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13 Feb 04,, 04:52
Putin laments demise of Soviet Union

Associated Press

Moscow President Vladimir Putin used a campaign speech Thursday to declare the demise of the Soviet Union a "national tragedy on an enormous scale," in what appeared to be his strongest-ever lament of the collapse of the Soviet empire.

Mr. Putin, a former agent of the Soviet KGB spy agency, has praised aspects of the Soviet Union in the past but never so robustly nor in such an important political setting.

"The breakup of the Soviet Union is a national tragedy on an enormous scale," from which "only the elites and nationalists of the republics gained," Mr. Putin said in a nationally televised speech to about 300 campaign workers gathered at Moscow State University.

The President's language was sure to send a chill through the 14 other former Soviet republics that have been independent from Moscow rule for more than a decade.

In the past and to audiences from the former republics, Mr. Putin has sought to ease fears about Russia having designs on rebuilding the old empire.

In September remarks after a meeting of the Commonwealth of Independent States the grouping of former Soviet republics Mr. Putin said:

"The Soviet Union [was] a very complicated page in the history of our people," adding "that train has left."

But on Thursday, he spoke in a much stronger tone, appearing to play to Russian nationalism.

"I think that ordinary citizens of the former Soviet Union and the post-Soviet space gained nothing from this. On the contrary, people have faced a huge number of problems," he said.

"Today we must look at the reality we live in. We cannot only look back and curse about this issue. We must look forward," he said.

Across town, meanwhile, Putin challengers in the election next month refused to debate among themselves in a television program called for that purpose. The candidates said a debate was meaningless without Mr. Putin, who says he doesn't need the free television advertising.

At the taping of what was to be the first debate ahead of the March 14 vote, four of Mr. Putin's six challengers answered questions from the studio audience, but then rejected the host's appeal that they debate each other.

"Bring Vladimir Putin here and we will have a debate," independent liberal candidate Irina Khakamada said, winning applause from the audience.

Calling it pointless to debate with anyone but Mr. Putin, "my main competitor", Communist candidate Nikolai Kharitonov said that by ignoring the debates, "Putin is depriving the population of the right to choose."

Also at the taping were candidates Sergei Glazyev of the populist-nationalist Homeland Party and Oleg Malyshkin of Vladimir Zhirinovsky's ultranationalist Liberal Democratic Party.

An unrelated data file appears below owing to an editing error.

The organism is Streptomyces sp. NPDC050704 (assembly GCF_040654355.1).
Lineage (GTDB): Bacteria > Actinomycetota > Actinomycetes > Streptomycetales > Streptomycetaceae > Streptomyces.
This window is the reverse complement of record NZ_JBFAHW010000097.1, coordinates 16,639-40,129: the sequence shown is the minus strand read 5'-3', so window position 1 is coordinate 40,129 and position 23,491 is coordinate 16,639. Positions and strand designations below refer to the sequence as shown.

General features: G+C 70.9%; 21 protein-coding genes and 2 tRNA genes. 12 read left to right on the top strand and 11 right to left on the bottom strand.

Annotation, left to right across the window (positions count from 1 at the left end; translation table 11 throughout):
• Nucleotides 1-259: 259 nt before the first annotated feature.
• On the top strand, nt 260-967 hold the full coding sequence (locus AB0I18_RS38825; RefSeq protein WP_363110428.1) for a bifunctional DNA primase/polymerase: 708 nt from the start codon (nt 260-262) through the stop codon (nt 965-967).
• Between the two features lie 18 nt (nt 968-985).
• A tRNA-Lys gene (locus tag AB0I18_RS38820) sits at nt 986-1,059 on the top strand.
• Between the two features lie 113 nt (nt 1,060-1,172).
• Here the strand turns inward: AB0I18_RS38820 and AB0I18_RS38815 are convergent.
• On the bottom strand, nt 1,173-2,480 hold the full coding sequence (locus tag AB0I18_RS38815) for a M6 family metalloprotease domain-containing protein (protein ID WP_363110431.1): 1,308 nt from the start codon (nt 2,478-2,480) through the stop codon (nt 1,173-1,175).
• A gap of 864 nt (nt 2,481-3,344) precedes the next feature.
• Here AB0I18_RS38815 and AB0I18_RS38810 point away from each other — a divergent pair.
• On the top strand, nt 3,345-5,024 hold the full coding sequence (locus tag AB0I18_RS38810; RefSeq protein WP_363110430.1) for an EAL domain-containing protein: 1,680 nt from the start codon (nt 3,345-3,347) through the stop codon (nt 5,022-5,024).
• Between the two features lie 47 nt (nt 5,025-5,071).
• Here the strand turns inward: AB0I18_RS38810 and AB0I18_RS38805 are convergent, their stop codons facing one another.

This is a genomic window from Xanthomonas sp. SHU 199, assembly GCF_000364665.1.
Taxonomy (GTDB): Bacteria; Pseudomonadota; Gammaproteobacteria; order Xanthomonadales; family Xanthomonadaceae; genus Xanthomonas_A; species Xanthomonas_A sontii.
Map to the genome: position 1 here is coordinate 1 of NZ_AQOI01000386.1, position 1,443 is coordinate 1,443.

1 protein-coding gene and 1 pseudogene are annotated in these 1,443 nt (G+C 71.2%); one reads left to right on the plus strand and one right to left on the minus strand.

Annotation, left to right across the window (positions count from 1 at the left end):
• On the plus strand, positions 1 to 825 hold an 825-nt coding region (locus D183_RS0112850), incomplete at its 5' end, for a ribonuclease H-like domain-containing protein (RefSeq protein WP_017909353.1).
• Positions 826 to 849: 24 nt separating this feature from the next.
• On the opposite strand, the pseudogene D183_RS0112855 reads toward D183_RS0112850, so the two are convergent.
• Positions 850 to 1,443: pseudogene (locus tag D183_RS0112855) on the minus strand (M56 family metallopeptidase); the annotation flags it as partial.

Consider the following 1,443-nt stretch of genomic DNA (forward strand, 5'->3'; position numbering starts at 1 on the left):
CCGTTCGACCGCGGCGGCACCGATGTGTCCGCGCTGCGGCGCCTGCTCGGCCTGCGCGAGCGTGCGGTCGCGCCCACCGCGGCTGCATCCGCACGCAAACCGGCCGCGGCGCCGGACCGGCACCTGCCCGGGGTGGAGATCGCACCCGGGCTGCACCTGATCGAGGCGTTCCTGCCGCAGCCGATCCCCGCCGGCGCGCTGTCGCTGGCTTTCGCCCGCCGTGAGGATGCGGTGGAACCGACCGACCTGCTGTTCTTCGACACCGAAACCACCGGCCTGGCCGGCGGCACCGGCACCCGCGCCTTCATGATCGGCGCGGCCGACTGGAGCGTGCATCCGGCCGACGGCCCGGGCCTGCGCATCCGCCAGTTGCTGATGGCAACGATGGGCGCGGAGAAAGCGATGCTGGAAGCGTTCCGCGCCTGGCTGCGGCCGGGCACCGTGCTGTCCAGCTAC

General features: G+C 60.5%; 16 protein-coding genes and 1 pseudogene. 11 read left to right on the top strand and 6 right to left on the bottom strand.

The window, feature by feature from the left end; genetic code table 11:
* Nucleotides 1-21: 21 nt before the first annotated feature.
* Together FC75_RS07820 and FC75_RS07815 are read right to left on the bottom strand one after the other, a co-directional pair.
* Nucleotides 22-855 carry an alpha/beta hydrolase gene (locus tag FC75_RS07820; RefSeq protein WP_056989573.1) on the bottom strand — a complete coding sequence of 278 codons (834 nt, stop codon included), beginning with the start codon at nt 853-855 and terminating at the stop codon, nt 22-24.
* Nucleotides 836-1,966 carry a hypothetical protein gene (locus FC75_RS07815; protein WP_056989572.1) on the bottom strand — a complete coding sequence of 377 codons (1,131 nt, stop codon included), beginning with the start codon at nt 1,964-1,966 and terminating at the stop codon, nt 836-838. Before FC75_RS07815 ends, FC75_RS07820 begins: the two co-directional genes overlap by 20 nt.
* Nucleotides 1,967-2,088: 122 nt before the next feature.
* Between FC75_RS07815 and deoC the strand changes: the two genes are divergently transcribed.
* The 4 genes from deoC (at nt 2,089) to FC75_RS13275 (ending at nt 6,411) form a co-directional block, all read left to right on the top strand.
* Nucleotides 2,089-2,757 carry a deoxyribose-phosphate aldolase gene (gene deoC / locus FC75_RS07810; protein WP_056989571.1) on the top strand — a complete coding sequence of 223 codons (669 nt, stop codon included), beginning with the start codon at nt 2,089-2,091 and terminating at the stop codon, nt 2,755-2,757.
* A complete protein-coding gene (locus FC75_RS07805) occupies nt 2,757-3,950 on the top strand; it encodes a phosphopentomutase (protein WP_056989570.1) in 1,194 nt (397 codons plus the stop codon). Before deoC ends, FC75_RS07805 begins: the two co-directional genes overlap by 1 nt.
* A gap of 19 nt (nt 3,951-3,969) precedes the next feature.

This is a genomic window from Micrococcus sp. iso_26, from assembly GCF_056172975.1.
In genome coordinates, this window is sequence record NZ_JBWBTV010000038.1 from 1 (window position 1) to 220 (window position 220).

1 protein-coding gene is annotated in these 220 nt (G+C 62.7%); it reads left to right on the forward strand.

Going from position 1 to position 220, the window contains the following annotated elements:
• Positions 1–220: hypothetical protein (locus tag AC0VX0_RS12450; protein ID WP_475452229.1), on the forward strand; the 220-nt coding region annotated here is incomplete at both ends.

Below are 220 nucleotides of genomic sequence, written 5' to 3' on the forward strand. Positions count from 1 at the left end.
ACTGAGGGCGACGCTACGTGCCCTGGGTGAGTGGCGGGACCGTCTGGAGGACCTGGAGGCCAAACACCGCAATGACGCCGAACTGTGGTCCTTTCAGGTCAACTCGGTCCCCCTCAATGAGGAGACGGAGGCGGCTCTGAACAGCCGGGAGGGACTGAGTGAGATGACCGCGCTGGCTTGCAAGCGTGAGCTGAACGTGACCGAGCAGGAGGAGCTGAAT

Regardless of Mr. Putin's public declarations about campaign advertising, state-controlled television channels already lavish him with extensive coverage as on Thursday when state-run Rossiya showed his remarks live.

Addressing a packed auditorium at Moscow State University, Mr. Putin said: "The head of state should not engage in self-advertising."

"Nevertheless," he continued, "I am simply obliged before my voters and the entire country to account for what has been done during the past four years, and to tell people what I intend to do during the next four years."

Responding to a question after his state-of-the-nation-style speech, Mr. Putin said that the 1991 Soviet collapse which most Russians regret led to few gains and many problems for ordinary citizens.

Turning to global politics, Mr. Putin said that Russia must become a "full-fledged member of the world community" and assailed those in the West who still have a Cold War-era distrust of Russia. They "can't get out of the freezer," he said.

Mr. Putin reiterated his stated opposition to prolonging his time in office, limited to two terms. But he indicated he would choose a preferred successor, saying that the task of any top leader "is to propose to society a person he considers worthy to work further in this position."

Some Putin opponents had considered boycotting the presidential election, saying a fair vote was impossible in Russia today, and the refusal to debate in Thursday's program reflected the candidates' anger at the President's dominance of the campaign.

Some political analysts said, however, the public does not expect Mr. Putin to debate.

"They see the head of state as a monarch who shouldn't participate in discussions with those below him in the hierarchy," said Andrei Ryabov of the Carnegie Institute in Moscow said.

The Organization for the Security and Co-operation in Europe said the state-controlled media's parliamentary campaign coverage was slanted toward pro-Putin forces and accused the government of pressuring news media, to limit opposition views.

http://www.globeandmail.com/servlet/story/RTGAM.20040212.wsovi0212/BNStory/Front/